Use of Molecular Imaging in Clinical Drug Development: a Systematic Review
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Molecular imaging such as positron emission tomography (PET) and single-photon emission computed tomography (SPECT) can provide the crucial pharmacokinetic-pharmacodynamic information of a drug non-invasively at an early stage of clinical drug development. Nevertheless, not much has been known how molecular imaging has been actually used in drug development studies.
We searched PubMed using such keywords as molecular imaging, PET, SPECT, drug development, and new drug, or any combination of those to select papers in English, published from January 1, 1990, to December 31, 2015. The information about the publication year, therapeutic area of a drug candidate, drug development phase, and imaging modality and utility of imaging were extracted.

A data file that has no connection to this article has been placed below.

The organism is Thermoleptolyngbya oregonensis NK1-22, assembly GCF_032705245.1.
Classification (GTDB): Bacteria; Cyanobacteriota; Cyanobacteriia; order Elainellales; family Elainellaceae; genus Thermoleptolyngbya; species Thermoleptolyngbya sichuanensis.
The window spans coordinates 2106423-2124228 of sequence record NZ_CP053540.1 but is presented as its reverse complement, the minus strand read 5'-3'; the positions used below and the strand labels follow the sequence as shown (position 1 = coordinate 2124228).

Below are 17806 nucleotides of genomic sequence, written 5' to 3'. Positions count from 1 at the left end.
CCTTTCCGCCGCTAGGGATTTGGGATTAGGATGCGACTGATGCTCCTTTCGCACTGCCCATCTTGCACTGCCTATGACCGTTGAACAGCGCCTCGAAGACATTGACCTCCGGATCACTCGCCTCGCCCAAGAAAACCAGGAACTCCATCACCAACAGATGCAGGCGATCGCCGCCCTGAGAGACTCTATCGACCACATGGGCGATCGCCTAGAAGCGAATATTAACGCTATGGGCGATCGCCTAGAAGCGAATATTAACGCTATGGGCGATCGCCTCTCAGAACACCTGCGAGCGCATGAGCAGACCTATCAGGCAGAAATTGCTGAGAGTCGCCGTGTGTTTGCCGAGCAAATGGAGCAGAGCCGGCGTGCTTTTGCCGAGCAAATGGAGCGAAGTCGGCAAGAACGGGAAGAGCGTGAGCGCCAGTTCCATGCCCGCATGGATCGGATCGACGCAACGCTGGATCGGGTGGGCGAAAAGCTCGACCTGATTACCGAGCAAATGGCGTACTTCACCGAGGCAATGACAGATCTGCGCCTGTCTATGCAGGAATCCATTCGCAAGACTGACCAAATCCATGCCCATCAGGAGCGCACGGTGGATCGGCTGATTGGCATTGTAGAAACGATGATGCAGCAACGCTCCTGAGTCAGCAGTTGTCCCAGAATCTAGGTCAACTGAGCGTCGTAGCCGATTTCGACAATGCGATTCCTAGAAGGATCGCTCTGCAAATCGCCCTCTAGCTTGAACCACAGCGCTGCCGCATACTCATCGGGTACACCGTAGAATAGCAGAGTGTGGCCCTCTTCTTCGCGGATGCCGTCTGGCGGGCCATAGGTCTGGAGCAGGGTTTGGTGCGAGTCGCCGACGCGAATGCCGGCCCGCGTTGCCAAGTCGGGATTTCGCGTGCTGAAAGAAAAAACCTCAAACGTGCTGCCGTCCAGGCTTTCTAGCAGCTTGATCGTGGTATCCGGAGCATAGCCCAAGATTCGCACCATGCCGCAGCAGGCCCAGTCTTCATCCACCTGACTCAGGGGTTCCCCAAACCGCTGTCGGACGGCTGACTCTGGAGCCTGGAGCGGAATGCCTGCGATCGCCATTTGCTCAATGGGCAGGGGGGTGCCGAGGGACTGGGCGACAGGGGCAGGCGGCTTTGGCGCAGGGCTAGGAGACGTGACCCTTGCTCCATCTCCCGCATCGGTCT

Of 10,264 papers initially screened, 208 papers met the eligibility criteria. The more recent the publication year, the bigger the number of papers, particularly since 2010. The two major therapeutic areas using molecular imaging to develop drugs were oncology (47.6%) and the central nervous system (CNS, 36.5%), in which efficacy (63.5%) and proof-of-concept through either receptor occupancy (RO) or other than RO (29.7%), respectively, were the primary utility of molecular imaging. PET was used 4.7 times more frequently than SPECT. Molecular imaging was most frequently used in phase I clinical trials (40.8%), whereas it was employed rarely in phase 0 or exploratory IND studies (1.4%).
The present study confirmed the trend that molecular imaging has been more actively employed in recent clinical drug development studies although its adoption was rather slow and rare in phase 0 studies.
KeywordsMolecular imaging Drug development PET SPECT
This research was supported by a grant of the Korea Health Technology R&D Project through the Korea Health Industry Development Institute (KHIDI), funded by the Ministry of Health & Welfare, Republic of Korea (grant number: HI14C1072).
Compliance with Ethical Standards
Conflicts of Interest
Hyeomin Son, Kyungho Jang, Heechan Lee, Sang Eun Kim, Keon Wook Kang, and Howard Lee certify that there is no conflict of interest with any financial organization regarding the material discussed in the manuscript.
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